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An attempt by Merton LBC to bring Muslims under the protection of racial hatred laws was rejected by a high court j...
An attempt by Merton LBC to bring Muslims under the protection of racial hatred laws was rejected by a high court judge yesterday, reports The Guardian (p9).

The local authority wanted a court declaration saying Muslims are covered by offences relating to the Public Order Act, as a racial group under the Race Relations Act.

The council took action after the Crown Prosecution Service decided not to prosecute Paul Ballard, Croydon branch organiser of the British National Party, over stickers asserting 'Rights for Whites' and leaflets campaigning against the conversion of an old dairy into a mosque.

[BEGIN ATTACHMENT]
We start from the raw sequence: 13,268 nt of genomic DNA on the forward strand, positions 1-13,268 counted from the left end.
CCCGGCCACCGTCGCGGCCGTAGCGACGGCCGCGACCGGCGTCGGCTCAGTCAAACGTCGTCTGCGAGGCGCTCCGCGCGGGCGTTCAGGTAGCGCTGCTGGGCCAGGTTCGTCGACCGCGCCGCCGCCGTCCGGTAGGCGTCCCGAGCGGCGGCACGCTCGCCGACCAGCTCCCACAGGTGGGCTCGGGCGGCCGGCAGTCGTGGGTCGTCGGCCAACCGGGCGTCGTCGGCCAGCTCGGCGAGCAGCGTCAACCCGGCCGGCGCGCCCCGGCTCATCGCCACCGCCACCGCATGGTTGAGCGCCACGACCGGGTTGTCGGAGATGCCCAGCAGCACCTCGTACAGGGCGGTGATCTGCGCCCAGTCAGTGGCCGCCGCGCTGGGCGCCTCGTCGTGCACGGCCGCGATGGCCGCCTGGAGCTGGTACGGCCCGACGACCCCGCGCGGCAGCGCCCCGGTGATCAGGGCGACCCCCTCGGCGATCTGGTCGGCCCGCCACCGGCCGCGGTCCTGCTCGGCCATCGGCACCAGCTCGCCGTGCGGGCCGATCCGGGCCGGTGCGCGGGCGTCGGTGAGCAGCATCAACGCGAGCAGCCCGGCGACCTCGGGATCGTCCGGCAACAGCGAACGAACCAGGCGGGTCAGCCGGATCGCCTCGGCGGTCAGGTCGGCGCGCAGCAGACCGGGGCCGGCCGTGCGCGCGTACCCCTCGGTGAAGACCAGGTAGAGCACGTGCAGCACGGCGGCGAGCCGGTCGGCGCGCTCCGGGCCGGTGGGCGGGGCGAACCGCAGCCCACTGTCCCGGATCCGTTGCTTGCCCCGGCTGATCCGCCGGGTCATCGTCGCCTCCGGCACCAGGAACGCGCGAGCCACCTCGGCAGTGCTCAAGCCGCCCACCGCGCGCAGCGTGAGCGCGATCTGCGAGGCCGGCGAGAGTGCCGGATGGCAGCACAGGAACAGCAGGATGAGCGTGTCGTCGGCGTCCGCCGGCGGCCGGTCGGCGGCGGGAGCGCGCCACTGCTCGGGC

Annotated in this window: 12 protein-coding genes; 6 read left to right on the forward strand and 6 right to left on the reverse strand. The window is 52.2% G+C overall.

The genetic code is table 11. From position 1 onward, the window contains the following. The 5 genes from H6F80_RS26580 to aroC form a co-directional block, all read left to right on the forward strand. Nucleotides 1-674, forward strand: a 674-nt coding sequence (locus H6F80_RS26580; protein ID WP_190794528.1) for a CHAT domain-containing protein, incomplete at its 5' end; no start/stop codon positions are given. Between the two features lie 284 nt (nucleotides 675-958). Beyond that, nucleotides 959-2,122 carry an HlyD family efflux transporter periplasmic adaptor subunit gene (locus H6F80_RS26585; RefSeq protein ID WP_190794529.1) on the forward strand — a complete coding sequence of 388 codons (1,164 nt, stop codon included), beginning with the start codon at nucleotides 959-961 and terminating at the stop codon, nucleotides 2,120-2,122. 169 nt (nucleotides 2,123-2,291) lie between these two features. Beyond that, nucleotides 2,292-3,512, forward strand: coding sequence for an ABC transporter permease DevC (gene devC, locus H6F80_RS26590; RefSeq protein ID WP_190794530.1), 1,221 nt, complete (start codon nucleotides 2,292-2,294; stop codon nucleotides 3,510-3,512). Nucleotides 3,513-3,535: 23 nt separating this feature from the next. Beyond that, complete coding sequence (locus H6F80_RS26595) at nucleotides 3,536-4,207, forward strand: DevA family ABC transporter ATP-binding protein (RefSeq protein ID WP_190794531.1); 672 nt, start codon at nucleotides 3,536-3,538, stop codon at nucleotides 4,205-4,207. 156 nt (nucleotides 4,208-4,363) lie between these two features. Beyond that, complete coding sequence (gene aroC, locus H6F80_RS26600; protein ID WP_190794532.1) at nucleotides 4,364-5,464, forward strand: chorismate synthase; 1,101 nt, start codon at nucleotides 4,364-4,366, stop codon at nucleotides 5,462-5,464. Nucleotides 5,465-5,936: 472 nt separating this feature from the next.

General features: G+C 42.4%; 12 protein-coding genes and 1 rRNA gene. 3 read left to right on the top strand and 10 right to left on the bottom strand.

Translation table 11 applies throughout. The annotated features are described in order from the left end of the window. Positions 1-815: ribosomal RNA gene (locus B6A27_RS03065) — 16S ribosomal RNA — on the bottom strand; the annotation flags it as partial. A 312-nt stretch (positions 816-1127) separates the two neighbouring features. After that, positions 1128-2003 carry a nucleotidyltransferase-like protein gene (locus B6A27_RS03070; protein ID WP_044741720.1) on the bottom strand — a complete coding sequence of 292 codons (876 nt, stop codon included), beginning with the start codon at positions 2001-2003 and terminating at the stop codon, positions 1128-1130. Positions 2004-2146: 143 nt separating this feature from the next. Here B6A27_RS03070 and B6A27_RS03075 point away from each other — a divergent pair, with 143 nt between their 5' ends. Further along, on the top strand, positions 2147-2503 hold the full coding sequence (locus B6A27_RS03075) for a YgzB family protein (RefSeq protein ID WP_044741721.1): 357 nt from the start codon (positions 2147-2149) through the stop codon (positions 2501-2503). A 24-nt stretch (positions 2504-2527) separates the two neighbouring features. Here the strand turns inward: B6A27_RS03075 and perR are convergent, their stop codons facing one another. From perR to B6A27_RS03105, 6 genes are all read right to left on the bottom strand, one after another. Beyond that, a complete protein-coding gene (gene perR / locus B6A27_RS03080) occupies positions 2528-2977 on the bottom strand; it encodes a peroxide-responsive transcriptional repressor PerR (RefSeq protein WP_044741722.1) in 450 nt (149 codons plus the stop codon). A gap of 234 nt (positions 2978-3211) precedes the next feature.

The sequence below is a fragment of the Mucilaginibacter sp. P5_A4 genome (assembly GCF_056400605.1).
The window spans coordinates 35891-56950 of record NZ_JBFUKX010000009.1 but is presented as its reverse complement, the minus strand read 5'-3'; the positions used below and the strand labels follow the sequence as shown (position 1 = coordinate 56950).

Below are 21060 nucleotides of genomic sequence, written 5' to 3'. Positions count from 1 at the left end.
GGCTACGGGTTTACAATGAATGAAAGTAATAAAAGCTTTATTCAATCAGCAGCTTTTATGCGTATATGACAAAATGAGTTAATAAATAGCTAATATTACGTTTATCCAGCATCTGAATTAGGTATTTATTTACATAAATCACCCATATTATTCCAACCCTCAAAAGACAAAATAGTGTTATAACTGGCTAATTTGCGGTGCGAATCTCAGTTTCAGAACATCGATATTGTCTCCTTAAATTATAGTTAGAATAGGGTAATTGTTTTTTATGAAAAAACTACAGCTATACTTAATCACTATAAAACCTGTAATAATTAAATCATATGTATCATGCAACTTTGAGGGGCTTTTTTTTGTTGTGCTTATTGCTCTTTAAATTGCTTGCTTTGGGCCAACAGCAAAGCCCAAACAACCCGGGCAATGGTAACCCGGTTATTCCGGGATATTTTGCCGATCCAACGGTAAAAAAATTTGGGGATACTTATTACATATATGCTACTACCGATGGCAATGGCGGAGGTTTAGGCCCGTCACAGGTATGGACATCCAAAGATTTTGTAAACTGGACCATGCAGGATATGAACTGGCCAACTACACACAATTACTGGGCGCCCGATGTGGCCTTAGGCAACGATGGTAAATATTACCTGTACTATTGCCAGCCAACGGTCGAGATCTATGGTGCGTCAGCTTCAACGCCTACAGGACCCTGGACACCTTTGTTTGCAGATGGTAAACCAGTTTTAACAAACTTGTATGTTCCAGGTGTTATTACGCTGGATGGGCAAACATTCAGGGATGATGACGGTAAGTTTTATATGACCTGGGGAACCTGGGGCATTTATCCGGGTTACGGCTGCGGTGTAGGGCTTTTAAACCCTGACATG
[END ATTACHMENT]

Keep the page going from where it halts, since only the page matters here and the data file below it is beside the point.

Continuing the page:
Mr Ballard had been charged with possessing written material stirring up racial hatred under s23 of the Public Order Act. But the CPS concluded that, while the law was uncertain, Muslims were a religious rather than an ethnic group, and therefore not covered by the Race Relations Act or race protection laws in the Public Order Act.

Mr Justice Tucker refused the council leave to apply for a judicial review of the decision not to prosecute.

Jews and Sikhs have the protection of the race laws because earlier cases declared them to be racial groups. One lawyer said: 'You're left with the absurd situation that you can be as rude as you wish against Muslims but you're not allowed to abuse Jews or Sikhs.'

Geoffrey Robertson QC for the council said: 'This means that around 2m Muslims, citizens of this country, are not protected.'

Merton LBC is expected to make a new application before two or three high court judges. Sheila Knight, the deputy leader, said: 'I am extremely disappointed the high court has not taken this opportunity to investigate ...a review would have afforded a unique opportunity for an in-depth look at the act.'

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